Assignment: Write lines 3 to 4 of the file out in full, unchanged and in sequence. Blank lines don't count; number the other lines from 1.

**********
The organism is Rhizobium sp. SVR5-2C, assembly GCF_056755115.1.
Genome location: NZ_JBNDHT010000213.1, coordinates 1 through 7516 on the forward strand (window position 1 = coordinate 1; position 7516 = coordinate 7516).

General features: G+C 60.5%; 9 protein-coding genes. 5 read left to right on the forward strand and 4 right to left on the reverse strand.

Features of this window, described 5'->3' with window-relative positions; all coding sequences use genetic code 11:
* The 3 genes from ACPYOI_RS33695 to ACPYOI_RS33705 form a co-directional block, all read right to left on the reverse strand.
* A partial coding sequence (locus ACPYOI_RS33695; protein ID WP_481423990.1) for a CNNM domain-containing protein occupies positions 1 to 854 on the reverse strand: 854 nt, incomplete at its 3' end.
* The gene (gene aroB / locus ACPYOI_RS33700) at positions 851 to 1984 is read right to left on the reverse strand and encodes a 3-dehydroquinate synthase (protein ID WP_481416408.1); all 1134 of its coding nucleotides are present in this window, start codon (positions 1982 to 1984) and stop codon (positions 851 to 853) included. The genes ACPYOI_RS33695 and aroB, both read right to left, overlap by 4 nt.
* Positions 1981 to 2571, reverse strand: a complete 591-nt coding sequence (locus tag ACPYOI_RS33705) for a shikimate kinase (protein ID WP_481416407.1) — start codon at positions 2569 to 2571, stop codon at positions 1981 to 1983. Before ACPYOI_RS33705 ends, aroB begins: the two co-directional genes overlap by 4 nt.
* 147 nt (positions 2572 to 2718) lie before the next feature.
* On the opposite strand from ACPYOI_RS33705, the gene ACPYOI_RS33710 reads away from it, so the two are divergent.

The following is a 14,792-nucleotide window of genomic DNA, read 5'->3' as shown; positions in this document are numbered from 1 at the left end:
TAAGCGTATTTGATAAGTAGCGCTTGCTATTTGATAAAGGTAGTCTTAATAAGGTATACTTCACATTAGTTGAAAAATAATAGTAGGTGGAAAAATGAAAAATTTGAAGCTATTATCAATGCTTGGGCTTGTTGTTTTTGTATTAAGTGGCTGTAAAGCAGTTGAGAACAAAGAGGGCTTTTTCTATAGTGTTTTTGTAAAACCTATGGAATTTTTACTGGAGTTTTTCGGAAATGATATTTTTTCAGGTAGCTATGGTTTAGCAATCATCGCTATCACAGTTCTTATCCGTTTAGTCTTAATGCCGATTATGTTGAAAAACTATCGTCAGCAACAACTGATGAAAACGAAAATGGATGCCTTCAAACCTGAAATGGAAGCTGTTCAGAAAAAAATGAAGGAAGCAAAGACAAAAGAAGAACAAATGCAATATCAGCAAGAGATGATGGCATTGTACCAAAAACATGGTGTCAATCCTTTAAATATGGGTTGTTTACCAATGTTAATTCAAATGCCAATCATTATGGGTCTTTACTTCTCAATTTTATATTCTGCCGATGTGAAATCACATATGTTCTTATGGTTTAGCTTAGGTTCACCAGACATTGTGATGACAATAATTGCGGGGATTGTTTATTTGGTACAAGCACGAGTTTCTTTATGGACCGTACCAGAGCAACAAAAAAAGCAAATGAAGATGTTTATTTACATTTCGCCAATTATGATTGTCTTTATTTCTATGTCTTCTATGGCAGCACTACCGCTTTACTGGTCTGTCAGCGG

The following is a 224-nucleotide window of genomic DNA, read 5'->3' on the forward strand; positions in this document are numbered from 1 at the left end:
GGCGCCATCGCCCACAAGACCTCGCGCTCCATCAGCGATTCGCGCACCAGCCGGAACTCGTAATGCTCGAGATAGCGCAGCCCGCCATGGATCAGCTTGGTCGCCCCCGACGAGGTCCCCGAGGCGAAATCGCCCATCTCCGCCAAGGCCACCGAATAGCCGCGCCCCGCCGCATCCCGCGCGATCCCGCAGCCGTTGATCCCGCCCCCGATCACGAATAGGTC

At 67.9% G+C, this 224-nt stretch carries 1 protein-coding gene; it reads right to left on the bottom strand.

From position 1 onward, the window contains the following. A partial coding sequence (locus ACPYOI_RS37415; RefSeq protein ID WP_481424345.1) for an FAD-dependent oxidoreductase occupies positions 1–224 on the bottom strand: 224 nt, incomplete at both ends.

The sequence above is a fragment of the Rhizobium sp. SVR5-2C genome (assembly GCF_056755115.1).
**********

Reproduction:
General features: G+C 60.5%; 9 protein-coding genes. 5 read left to right on the forward strand and 4 right to left on the reverse strand.

Features of this window, described 5'->3' with window-relative positions; all coding sequences use genetic code 11: